The European Union launched a Year of Citizens in 2013 to celebrate the 20th anniversary of the inclusion of European citizenship in the Maastricht Treaty. As a result of the case law of the European Court of Justice, a comprehensive legal framework is in place governing free movement.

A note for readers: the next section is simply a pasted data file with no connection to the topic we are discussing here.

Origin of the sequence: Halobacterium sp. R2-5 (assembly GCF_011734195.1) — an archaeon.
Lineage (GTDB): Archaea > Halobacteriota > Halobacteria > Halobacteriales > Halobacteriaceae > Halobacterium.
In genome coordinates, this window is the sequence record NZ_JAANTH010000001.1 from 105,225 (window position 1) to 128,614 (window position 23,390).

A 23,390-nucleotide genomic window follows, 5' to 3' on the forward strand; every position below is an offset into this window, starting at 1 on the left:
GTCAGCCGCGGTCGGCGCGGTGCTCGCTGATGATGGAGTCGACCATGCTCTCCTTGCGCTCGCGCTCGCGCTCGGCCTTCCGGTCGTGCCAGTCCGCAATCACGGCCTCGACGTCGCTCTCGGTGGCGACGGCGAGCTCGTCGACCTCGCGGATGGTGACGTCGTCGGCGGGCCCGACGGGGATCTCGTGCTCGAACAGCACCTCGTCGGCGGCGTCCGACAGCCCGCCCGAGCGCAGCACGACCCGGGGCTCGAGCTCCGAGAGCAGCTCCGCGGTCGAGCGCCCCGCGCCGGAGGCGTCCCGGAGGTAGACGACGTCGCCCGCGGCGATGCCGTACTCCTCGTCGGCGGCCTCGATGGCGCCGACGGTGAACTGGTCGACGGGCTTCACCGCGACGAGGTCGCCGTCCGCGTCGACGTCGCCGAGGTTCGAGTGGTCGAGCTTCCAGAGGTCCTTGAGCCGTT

This is the first right of the European citizen. European citizenship has now become an established fact in Europe, “destined to become the fundamental status of nationals of Member States” in the words of the European Court of Justice. But what of its future in a period of doubt about the European project? What is the relationship between a wider European citizenship and EU citizenship? Is this new form of citizenship post-national and self-standing, and if not how does it relate to national citizenship? What else but a transnational citizenship holds Europe together and if that is becoming more evident as a result of the economic crisis, how can a more full-scale European citizenship emerge? The aim of ECIT’s Guidelines is to stimulate debate on such questions.